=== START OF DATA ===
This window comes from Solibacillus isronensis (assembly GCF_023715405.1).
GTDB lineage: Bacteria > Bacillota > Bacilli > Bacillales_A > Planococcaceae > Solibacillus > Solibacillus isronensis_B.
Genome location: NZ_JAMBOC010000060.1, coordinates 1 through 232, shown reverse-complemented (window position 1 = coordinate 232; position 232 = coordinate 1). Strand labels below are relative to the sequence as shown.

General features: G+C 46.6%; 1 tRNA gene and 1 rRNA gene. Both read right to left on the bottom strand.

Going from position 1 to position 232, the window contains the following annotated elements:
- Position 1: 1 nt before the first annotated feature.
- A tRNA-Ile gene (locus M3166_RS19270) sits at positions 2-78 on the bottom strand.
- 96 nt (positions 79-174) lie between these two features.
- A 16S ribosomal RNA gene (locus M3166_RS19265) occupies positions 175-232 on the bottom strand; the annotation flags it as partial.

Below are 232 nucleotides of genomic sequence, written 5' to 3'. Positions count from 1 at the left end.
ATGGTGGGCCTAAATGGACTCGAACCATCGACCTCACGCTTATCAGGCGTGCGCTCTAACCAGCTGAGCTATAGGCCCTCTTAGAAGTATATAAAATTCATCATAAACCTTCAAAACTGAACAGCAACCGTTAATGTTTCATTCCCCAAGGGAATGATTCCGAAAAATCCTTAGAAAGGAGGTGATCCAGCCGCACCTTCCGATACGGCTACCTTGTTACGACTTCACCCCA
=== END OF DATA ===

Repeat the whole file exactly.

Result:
This window comes from Solibacillus isronensis (assembly GCF_023715405.1).
GTDB lineage: Bacteria > Bacillota > Bacilli > Bacillales_A > Planococcaceae > Solibacillus > Solibacillus isronensis_B.
Genome location: NZ_JAMBOC010000060.1, coordinates 1 through 232, shown reverse-complemented (window position 1 = coordinate 232; position 232 = coordinate 1). Strand labels below are relative to the sequence as shown.

General features: G+C 46.6%; 1 tRNA gene and 1 rRNA gene. Both read right to left on the bottom strand.

Going from position 1 to position 232, the window contains the following annotated elements:
- Position 1: 1 nt before the first annotated feature.
- A tRNA-Ile gene (locus M3166_RS19270) sits at positions 2-78 on the bottom strand.
- 96 nt (positions 79-174) lie between these two features.
- A 16S ribosomal RNA gene (locus M3166_RS19265) occupies positions 175-232 on the bottom strand; the annotation flags it as partial.

Below are 232 nucleotides of genomic sequence, written 5' to 3'. Positions count from 1 at the left end.
ATGGTGGGCCTAAATGGACTCGAACCATCGACCTCACGCTTATCAGGCGTGCGCTCTAACCAGCTGAGCTATAGGCCCTCTTAGAAGTATATAAAATTCATCATAAACCTTCAAAACTGAACAGCAACCGTTAATGTTTCATTCCCCAAGGGAATGATTCCGAAAAATCCTTAGAAAGGAGGTGATCCAGCCGCACCTTCCGATACGGCTACCTTGTTACGACTTCACCCCA